Seattle’s The Plaid Perspective Worthy of Denver’s Ear

| July 1, 2015


by Charlie Sullivan

Not only do sweet sounds flow out of the Denver music scene, they leech out of other cities around country as well. I’ve been doing some work in Seattle for the past year and picked up on some local music that hooked me right away.  Seattle alt rockers The Plaid Perspective are a contemporary version of some of the great emo/gothy alt bands of the 80’s. The music of The Church, The Cure, and Echo And The Bunnymen came rushing back into my head.  What’s nice about the band’s music is that it’s a fresh sound built on a foundation that was constructed decades ago by some great bands but never really mined for its potential by modern artists. The Plaid Perspective pays homage to these bands in gleaming the culture and bringing a modernistic tone to the music.

The thought process for the band started in 2004-ish with primary protagonist Matt Schumacher (guitars, keys, vocals) hooking up with friend and co-worker Brian Oppel (drums, percussion) to work through some music Schumacher had been recording. As the project developed the two started recording some demo tapes together.  In 2009 the band became a reality with the additions of Jesse Dosher (guitars, vocals), Daniel Foster (bass, vocals), and Kristin Welke (keyboards, vocals). With a solidified line-up it was time to go to work.

Schumacher had composed the basic structure and lyrics for several songs prior to the inception of the band. With the help of a full band they were able cultivate the music, watch the songs take on life, and become Plaid Perspective songs.

“Over time we figured out what our strengths were and what we needed to focus on with our music,” says Schumacher. “Through the process we evolved as a band.”

July 17, 2015 will see the long-anticipated release of Something Simple Out Of Sight.  This is the bands first full length album and after giving it a spin, listeners are in for a treat. The band recorded all of the tracks and brought in Chris Hanzsek to master the recordings. The finished product is masterful with a dark edgy feel. The texture of the music and the layering of the sounds are surreal. As the songs play out, there’s a quiet power that builds.  The vocal quality of the band adds an immeasurable depth to the music. The melodic “Flashlight Tag” bounces along with a nice upbeat pace that’ll have club goers gyrating. The soulful “Drive” will give the listener an idea of how introspective the band can be. Listeners won’t find their finger jumping to the seek button looking to the next song.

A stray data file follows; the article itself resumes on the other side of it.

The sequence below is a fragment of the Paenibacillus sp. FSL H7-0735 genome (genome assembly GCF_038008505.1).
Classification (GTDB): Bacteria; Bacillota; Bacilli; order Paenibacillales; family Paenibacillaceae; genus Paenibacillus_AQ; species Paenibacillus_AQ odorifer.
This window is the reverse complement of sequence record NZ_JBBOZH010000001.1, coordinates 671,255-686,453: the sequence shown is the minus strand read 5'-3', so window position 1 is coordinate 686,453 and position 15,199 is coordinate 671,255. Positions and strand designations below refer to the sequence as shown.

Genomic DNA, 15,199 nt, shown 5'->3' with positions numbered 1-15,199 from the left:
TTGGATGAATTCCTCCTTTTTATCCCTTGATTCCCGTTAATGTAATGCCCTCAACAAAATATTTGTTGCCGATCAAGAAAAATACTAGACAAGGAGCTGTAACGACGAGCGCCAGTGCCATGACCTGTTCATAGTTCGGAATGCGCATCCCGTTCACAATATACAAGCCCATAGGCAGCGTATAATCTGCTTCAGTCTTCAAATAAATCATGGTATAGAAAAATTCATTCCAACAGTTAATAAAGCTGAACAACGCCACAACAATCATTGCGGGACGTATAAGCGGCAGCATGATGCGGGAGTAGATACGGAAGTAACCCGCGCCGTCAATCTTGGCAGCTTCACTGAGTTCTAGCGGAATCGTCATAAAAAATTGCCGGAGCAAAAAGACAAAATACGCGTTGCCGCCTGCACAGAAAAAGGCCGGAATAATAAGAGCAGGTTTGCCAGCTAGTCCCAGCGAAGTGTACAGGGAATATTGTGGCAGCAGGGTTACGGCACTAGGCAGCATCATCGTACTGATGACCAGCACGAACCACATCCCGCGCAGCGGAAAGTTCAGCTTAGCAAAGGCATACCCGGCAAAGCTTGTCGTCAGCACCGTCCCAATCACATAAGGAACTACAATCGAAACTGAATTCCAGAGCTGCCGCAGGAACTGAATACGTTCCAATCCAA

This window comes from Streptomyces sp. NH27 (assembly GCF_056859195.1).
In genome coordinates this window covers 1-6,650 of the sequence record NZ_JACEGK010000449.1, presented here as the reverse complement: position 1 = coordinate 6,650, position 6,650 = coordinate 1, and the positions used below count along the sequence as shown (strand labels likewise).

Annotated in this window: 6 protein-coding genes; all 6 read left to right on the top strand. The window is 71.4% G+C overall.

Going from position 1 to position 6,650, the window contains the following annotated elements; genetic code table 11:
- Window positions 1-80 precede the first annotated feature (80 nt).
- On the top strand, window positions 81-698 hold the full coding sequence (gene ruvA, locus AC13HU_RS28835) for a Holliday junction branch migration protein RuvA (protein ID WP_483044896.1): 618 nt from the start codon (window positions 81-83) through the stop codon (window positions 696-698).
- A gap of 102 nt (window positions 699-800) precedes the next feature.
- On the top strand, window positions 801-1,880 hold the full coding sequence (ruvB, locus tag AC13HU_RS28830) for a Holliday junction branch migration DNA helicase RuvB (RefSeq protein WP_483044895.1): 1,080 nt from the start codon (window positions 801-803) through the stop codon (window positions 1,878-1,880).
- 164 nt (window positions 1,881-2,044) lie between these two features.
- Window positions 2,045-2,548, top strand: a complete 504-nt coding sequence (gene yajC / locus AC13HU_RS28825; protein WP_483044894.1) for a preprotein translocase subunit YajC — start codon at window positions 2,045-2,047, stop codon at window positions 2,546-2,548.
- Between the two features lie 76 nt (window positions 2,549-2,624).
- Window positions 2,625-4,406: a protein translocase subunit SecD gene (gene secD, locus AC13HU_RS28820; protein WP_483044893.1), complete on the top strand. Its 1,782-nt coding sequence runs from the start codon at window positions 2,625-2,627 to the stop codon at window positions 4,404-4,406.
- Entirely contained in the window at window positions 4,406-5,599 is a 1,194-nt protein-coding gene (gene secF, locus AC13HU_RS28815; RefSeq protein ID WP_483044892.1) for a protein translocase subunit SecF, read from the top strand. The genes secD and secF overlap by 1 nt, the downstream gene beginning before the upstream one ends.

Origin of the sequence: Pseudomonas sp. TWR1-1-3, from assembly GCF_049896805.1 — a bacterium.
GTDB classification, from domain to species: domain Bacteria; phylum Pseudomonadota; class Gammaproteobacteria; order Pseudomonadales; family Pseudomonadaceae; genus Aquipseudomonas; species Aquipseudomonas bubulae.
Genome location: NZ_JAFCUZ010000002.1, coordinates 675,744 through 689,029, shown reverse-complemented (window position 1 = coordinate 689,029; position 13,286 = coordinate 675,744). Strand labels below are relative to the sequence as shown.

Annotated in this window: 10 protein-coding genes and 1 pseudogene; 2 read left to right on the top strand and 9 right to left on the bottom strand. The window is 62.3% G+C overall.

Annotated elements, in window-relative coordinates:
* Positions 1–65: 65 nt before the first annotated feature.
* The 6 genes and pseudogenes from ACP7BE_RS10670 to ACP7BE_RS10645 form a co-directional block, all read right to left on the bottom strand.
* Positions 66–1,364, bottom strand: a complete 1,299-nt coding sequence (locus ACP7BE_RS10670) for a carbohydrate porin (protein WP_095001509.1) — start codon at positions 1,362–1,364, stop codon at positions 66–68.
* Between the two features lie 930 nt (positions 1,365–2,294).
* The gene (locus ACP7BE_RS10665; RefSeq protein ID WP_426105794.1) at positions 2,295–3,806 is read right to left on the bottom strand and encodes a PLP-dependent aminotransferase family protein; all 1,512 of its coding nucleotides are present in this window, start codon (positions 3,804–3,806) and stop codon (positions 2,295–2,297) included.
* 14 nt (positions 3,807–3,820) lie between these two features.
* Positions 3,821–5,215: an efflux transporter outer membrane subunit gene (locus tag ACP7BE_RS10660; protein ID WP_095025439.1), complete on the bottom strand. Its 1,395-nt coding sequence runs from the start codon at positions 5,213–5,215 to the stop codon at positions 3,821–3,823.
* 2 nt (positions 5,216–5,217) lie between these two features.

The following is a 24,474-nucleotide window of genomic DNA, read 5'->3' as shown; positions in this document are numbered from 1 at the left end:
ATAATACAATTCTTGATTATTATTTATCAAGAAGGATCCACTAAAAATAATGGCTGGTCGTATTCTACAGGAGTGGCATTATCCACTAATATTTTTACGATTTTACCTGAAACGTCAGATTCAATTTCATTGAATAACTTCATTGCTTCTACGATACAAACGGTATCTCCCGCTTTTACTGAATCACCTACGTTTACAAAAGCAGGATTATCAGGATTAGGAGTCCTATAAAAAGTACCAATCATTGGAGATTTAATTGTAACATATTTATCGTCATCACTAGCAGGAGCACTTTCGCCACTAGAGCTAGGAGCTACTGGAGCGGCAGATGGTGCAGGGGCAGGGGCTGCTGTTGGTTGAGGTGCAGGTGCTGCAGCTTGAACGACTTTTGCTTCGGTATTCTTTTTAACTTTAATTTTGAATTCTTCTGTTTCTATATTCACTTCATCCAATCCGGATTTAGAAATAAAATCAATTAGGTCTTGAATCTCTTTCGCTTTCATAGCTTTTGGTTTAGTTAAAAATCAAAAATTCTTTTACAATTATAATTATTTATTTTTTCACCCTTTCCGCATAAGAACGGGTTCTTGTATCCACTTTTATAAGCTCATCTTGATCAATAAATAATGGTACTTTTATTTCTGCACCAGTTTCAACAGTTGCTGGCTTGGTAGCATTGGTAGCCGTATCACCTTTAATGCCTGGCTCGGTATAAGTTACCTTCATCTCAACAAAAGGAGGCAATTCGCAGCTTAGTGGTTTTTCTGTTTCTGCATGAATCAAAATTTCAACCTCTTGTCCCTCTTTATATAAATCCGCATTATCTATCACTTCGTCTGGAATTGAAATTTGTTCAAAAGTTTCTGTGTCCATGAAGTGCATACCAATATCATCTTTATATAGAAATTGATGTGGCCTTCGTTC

The band had been performing once or twice a month and took a little time off to finish the album. With the album out of the way they’re out playing gigs regularly and heading into a new phase of their development.

“We already have a few songs in the tank, “relays Schumacher. “We’ll work out a few more and head back into the studio to follow up this release.”

“The idea will be to maintain our direction and keep some consistency with our music,” adds Schumacher.

If you find yourself in the Seattle area look the band up. If you’re looking for some great music check out the bands album in July, it won’t disappoint.

“I realized by using the high notes of the chords as a melodic line, and by the right harmonic progression, I could play what I heard inside me. That’s when I was born.” – Charlie Parker

Photo courtesy of Jesse Dosher



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